Catalan Fish Casserole


This dish was a bit of an experiment but I’m delighted with how it turned out …

I have mild excema and in an attempt to improve it I went to see a nutritionist last year as recommended by Mary B.  Her name is Gaye Godkin and she is excellent, I’m not so excellent though – I followed her recommendations (which really were not difficult) for some time but I’ve slipped back into my old ways of late so I must start eating more sensibly again!

She recently posted this recipe on her Facebook page – though with no instructions or measurements just basically ‘made a sauce with x y z then added a bit of this and that’.  It looked lovely though and I fancied something light – obviously I added some wine and bread to my meal, not very light or healthy but they did compliment the dish perfectly 🙂

I gave it a go – below is what I used, it was very easy, and really really tasty. I didn’t use chickpeas on this occasion – Colin had a bad experience with them recently and he’s not over it yet, but I might slip them in next time!

It was my first time using fennel (I had to google how to chop and prepare it… the shame).  I wasn’t sure about it, I’m not normally mad on aniseed so I only used about 1/3 of a bulb, but there was not a strong flavour from it in the final dish so I’d definitely add more the next time!  The guy in front of me in the supermarket queue got very excited when he saw it, told me how much he loves fennel and that he would often eat it raw. I’m not quite there yet….


  • 1 – 1.5 Tin Tomatoes
  • Tomato Puree
  • 1/2 tsp sugar
  • 1 stock cube (I used chicken but I guess veg or fish would be better!)
  • 1/2 Fennel Bulb chopped
  • 2 Carrots chopped
  • 2 small onions (or 1 large) chopped
  • 1 celery stalk chopped
  • 3 garlic cloves chopped or crushed – my crusher wouldn’t work 😦
  • Coriander
  • Parsley
  • Chorizo/Salami/Seranno ham – a few slices
  • 10-12 raw shelled tiger prawns
  • 1 fillet cod – cut into bite sized pieces
  • 1 fillet salmon – cut into bite sized pieces or any fish you have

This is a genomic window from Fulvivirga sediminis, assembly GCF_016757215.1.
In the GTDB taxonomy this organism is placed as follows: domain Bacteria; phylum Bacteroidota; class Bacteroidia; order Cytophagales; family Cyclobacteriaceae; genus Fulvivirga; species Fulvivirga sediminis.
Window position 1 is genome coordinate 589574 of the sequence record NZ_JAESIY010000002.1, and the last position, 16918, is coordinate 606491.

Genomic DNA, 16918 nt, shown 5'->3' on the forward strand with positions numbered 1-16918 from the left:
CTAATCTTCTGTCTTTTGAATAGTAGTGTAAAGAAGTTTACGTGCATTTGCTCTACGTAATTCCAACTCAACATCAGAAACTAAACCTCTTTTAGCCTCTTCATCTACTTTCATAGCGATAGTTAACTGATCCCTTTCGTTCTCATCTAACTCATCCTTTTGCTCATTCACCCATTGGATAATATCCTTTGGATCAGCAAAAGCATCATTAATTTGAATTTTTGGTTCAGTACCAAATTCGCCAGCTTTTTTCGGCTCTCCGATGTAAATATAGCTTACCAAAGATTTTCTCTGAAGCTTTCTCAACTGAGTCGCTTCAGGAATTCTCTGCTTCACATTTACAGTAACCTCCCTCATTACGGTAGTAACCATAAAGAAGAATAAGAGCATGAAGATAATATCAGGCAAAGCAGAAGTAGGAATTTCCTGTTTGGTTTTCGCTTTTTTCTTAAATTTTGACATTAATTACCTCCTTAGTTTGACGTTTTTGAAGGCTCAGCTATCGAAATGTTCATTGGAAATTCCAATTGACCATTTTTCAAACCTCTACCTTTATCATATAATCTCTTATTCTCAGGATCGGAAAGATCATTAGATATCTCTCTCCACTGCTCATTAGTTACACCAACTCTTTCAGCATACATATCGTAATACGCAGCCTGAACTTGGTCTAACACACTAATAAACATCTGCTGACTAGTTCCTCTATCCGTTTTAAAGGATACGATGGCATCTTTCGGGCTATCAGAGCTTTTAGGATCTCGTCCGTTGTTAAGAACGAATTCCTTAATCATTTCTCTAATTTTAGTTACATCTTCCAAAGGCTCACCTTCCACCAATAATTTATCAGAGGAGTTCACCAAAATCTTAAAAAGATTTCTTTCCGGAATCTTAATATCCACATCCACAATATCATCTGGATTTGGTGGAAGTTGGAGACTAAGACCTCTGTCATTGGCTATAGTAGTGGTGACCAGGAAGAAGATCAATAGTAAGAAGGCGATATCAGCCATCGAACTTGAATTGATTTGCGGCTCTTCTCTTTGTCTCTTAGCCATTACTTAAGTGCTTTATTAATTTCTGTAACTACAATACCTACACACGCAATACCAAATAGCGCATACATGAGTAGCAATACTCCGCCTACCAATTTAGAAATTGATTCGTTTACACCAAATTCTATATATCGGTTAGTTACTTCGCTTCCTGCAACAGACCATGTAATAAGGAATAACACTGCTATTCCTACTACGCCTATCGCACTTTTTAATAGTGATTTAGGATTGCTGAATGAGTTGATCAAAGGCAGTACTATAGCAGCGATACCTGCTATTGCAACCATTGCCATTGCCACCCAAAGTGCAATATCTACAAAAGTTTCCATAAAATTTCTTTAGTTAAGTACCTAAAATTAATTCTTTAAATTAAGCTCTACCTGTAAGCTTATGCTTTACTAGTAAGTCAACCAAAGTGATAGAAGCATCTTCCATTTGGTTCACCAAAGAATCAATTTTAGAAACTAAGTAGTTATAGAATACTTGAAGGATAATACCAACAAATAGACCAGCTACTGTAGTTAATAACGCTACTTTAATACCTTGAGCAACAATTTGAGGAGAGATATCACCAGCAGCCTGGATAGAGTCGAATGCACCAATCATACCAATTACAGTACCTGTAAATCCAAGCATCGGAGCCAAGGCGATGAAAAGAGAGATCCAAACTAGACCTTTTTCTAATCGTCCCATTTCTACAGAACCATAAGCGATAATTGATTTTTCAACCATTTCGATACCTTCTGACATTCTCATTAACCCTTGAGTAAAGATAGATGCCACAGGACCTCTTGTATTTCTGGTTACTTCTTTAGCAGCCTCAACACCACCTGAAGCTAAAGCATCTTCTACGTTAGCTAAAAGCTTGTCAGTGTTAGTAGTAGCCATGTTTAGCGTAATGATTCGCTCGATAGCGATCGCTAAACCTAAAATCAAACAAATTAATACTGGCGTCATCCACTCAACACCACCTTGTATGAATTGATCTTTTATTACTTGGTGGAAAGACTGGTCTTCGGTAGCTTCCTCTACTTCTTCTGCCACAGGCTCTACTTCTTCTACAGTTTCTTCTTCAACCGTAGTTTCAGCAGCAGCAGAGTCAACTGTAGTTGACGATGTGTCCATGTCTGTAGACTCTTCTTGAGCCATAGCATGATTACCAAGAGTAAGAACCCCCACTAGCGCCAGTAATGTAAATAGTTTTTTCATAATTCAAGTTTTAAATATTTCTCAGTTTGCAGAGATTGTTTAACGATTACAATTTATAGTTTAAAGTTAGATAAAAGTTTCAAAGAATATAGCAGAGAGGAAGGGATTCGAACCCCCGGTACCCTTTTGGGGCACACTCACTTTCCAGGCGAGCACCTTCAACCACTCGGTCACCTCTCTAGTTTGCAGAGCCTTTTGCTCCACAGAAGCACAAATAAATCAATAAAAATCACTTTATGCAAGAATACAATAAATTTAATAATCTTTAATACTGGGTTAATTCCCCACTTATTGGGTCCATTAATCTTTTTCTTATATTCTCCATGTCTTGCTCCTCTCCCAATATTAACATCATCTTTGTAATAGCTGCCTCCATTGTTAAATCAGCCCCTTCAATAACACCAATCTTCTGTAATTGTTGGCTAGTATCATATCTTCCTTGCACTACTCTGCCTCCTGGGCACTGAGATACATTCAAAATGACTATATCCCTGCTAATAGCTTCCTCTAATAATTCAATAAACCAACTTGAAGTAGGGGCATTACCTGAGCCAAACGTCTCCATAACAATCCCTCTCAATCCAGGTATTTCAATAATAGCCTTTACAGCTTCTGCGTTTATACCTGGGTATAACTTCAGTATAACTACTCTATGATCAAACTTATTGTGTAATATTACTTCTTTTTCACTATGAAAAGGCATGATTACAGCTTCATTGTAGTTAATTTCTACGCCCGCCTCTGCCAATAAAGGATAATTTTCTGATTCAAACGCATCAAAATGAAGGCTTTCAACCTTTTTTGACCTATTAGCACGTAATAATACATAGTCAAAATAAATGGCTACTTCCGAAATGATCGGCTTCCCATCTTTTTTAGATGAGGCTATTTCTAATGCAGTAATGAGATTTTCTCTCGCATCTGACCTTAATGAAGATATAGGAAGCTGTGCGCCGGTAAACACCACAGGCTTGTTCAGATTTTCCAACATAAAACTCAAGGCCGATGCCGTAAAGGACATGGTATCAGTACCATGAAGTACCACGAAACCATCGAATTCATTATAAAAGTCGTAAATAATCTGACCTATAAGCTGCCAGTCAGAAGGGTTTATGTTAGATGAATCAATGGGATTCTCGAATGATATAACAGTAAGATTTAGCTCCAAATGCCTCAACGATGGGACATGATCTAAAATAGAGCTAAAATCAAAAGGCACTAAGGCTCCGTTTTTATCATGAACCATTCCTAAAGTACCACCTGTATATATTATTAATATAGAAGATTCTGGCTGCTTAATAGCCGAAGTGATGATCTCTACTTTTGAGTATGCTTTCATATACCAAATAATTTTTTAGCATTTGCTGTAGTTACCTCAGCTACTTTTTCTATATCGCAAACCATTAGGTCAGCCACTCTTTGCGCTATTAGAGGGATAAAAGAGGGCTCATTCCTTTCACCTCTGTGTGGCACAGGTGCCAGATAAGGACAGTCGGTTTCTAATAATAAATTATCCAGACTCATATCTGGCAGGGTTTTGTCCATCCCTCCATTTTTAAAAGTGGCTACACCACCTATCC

• 1 tin butter beans (or 1/2 tin butter beans 1/2 tin of chick peas)
  • sweet paprika
  1. Saute the onion and add the carrot, fennel, 2 cloves of garlic and celery – fry for another few minutes
  2. Add the tin of tomatoes and about 300-400ml of stock (depending on how thick you want the sauce), 2 tsps of tomato puree and 1/2 tsp of sugar
  3. Simmer until veg is cooked then blend to a smooth sauce.
  4. Fry off the chorizo or whatever you are using and add it in with the butter beans and/or chick peas, let it simmer for another few minutes before adding the fish and prawns along with the last clove of garlic, parsley, corriander and fennel leaves plus some sweet paprika (I forgot to add this!).  Simmer for another 5-10 minutes or until fish is cooked.

Mary’s Bolognese Sauce

It was my Mam’s birthday on 28th September so I took the trip back to Dublin for the occasion.

We had a lovely dinner out with the family, followed by a mini-pub crawl which included crashing my friend Michaela’s hen party, leading to an unfortunately unsuccessful search for a stripper and topped off by a birthday Jaegar-bomb bought by Eddie.

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Anyway, a good night was had by all, and after a walk on Sandymount strand to let Toby stretch his little dog legs and try to seduce some lady dogs (also unsuccessful) all traces of hangovers disappeared.  I made dinner on Sunday evening and in return, on Monday Mam kindly agreed to show me how to make lasagne.

Basically she makes a massive amount of Bolognese Sauce and uses half of it for the lasagne.  I mentioned before that there is alot of guess work in her cooking, including a certain amount of boiling over, forgetting about things etc etc, and yet somehow it all tastes delicious. It’s not fair.

That is why the below is a bit vague… but here it goes. I also include a photo from her old recipe books where the original recipe can be found, but this has of course been altered over the years…

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  • 2 Carrot
  • 1 Onion
  • 3 Celery
  • 2 Garlic
  • Bacon/salami
  • Oregano
  • 5 Tin Tomato
  • Dash of Red wine
  • Tomato Puree
  • 800kg Mince

This made about 4 servings of Bolognese and 1 large lasagna – it is currently frozen so I’ll let you know how it tastes when it’s been cooked!

  1. Chop the carrot, onion, celery and garlic and gently saute with the bacon for a few minutes.
  2. Add the tins of tomatoes, salt and pepper and simmer gently until the veg is tender.  Add 1/2 teaspoon of sugar per tin of tomatoes